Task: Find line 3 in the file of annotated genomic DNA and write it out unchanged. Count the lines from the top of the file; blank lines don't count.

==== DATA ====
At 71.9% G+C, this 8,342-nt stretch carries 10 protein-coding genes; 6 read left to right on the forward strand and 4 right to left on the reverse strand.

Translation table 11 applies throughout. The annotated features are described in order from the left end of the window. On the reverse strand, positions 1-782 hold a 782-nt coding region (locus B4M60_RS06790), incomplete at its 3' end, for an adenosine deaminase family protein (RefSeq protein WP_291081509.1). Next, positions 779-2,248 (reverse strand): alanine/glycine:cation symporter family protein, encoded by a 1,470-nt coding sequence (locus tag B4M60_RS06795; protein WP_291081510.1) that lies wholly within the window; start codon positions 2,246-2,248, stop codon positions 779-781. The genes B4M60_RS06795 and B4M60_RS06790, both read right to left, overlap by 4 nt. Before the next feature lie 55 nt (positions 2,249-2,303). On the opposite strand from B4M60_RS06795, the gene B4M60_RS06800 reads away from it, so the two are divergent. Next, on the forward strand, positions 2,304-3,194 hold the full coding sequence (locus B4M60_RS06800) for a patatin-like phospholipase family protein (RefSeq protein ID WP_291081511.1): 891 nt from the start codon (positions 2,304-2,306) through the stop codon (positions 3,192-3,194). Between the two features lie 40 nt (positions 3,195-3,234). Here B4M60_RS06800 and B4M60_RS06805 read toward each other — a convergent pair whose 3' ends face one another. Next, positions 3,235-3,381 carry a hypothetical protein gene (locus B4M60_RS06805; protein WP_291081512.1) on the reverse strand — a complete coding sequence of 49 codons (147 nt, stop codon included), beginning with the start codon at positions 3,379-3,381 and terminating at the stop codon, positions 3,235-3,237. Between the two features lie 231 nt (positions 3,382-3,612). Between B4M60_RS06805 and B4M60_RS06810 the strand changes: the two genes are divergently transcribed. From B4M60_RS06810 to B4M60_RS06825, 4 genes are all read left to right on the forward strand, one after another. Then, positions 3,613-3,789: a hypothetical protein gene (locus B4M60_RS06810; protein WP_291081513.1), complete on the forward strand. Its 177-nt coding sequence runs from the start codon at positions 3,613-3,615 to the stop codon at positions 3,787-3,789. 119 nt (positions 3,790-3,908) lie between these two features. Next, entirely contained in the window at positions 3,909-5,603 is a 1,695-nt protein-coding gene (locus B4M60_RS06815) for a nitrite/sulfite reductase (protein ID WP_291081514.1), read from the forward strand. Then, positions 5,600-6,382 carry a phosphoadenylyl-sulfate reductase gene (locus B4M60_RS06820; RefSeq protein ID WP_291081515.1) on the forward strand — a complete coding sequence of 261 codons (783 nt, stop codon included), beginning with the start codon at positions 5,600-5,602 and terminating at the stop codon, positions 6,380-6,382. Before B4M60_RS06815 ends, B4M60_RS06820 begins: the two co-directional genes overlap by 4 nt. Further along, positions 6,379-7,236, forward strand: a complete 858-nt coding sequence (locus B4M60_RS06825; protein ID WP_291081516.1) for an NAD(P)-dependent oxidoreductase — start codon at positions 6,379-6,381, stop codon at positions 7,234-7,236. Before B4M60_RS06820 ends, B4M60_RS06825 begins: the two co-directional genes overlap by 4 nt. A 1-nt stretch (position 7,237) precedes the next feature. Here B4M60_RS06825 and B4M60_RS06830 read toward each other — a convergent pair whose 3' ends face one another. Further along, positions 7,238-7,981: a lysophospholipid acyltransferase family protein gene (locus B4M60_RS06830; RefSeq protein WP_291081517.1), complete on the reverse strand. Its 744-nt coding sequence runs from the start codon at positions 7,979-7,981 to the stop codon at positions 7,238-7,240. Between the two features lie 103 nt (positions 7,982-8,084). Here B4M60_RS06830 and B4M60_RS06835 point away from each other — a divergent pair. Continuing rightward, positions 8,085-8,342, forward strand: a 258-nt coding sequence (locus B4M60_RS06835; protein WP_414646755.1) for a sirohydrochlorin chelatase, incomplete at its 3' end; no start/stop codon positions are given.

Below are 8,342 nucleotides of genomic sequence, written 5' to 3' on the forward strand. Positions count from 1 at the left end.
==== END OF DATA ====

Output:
Below are 8,342 nucleotides of genomic sequence, written 5' to 3' on the forward strand. Positions count from 1 at the left end.